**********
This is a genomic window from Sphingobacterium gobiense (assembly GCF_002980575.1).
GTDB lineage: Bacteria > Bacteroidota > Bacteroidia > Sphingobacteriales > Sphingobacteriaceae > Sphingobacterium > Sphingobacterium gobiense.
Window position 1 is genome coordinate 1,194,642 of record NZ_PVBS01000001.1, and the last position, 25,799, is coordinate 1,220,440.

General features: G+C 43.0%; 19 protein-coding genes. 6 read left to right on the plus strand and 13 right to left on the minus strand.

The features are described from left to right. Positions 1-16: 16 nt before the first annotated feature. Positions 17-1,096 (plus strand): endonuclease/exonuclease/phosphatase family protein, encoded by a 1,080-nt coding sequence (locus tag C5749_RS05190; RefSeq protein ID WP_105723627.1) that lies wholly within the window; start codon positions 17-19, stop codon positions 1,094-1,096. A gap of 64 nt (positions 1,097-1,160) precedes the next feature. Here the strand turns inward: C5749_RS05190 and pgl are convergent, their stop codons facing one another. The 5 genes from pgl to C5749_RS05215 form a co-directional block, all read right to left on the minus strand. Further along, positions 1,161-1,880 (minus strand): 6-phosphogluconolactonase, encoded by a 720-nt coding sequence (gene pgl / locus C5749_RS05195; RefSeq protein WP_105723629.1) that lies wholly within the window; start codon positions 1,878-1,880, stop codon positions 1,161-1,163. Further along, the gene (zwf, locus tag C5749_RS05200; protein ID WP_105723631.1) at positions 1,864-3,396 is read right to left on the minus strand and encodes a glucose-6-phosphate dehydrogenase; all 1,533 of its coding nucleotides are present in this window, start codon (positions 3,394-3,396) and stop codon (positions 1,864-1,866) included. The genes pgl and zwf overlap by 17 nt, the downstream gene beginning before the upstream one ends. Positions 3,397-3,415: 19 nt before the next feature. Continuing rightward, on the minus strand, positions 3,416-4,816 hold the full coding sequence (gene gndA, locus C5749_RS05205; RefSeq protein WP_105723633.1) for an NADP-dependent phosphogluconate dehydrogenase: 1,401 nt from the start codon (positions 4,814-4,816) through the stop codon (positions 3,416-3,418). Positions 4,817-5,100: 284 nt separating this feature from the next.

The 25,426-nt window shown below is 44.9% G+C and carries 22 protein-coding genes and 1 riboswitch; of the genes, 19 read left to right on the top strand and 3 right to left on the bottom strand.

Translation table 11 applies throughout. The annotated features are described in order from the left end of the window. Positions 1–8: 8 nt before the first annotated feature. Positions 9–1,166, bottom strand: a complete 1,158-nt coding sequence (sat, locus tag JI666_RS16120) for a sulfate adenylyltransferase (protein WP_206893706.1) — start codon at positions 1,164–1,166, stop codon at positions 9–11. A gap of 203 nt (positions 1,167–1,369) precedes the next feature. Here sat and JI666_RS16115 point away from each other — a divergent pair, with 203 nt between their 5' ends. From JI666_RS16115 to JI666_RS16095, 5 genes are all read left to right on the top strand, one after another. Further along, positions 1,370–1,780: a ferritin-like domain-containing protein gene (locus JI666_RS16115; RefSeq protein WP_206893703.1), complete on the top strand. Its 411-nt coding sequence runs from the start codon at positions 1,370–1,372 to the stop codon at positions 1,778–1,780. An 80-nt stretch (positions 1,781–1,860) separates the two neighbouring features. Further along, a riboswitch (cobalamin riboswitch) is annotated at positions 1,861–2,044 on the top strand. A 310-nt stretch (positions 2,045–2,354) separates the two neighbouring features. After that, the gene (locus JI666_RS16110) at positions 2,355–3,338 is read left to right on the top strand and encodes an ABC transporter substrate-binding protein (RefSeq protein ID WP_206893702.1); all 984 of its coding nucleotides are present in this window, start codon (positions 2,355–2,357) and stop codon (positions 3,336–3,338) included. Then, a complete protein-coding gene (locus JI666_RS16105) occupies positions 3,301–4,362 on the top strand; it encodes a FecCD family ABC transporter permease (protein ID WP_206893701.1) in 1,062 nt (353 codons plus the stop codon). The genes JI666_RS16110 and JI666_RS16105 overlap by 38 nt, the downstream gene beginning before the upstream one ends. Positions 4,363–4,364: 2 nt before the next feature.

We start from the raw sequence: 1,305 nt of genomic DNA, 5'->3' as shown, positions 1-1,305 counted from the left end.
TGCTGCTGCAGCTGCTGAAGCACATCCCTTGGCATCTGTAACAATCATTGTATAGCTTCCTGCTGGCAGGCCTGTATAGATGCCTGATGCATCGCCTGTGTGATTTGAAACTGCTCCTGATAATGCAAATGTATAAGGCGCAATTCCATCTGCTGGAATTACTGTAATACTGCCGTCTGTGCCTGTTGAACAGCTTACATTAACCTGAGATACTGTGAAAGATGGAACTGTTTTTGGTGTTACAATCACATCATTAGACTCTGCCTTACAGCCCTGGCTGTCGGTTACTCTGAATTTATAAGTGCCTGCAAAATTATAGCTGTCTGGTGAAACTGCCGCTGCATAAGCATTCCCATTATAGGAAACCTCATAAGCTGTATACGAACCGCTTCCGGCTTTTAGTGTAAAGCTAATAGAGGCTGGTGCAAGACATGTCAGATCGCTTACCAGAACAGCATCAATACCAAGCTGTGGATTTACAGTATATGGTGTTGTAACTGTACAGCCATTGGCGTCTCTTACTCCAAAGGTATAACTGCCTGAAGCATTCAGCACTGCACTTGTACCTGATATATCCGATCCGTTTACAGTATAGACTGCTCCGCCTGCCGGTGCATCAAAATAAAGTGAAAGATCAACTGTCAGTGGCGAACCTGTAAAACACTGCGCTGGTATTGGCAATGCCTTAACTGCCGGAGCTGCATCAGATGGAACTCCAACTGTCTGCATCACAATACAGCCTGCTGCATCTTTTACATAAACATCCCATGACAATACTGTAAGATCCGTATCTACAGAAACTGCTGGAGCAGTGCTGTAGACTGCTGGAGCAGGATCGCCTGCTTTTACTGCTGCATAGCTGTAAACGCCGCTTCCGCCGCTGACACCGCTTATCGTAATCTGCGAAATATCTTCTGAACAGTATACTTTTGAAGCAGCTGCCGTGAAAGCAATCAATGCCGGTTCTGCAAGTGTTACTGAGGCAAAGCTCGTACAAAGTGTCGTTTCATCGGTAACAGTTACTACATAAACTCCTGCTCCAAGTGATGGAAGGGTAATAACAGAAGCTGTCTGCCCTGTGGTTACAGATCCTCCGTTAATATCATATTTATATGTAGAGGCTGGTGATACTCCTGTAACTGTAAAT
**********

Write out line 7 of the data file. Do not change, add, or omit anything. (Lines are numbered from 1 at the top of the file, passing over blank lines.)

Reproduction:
Translation table 11 applies throughout. The annotated features are described in order from the left end of the window. Positions 1–8: 8 nt before the first annotated feature. Positions 9–1,166, bottom strand: a complete 1,158-nt coding sequence (sat, locus tag JI666_RS16120) for a sulfate adenylyltransferase (protein WP_206893706.1) — start codon at positions 1,164–1,166, stop codon at positions 9–11. A gap of 203 nt (positions 1,167–1,369) precedes the next feature. Here sat and JI666_RS16115 point away from each other — a divergent pair, with 203 nt between their 5' ends. From JI666_RS16115 to JI666_RS16095, 5 genes are all read left to right on the top strand, one after another. Further along, positions 1,370–1,780: a ferritin-like domain-containing protein gene (locus JI666_RS16115; RefSeq protein WP_206893703.1), complete on the top strand. Its 411-nt coding sequence runs from the start codon at positions 1,370–1,372 to the stop codon at positions 1,778–1,780. An 80-nt stretch (positions 1,781–1,860) separates the two neighbouring features. Further along, a riboswitch (cobalamin riboswitch) is annotated at positions 1,861–2,044 on the top strand. A 310-nt stretch (positions 2,045–2,354) separates the two neighbouring features. After that, the gene (locus JI666_RS16110) at positions 2,355–3,338 is read left to right on the top strand and encodes an ABC transporter substrate-binding protein (RefSeq protein ID WP_206893702.1); all 984 of its coding nucleotides are present in this window, start codon (positions 2,355–2,357) and stop codon (positions 3,336–3,338) included. Then, a complete protein-coding gene (locus JI666_RS16105) occupies positions 3,301–4,362 on the top strand; it encodes a FecCD family ABC transporter permease (protein ID WP_206893701.1) in 1,062 nt (353 codons plus the stop codon). The genes JI666_RS16110 and JI666_RS16105 overlap by 38 nt, the downstream gene beginning before the upstream one ends. Positions 4,363–4,364: 2 nt before the next feature.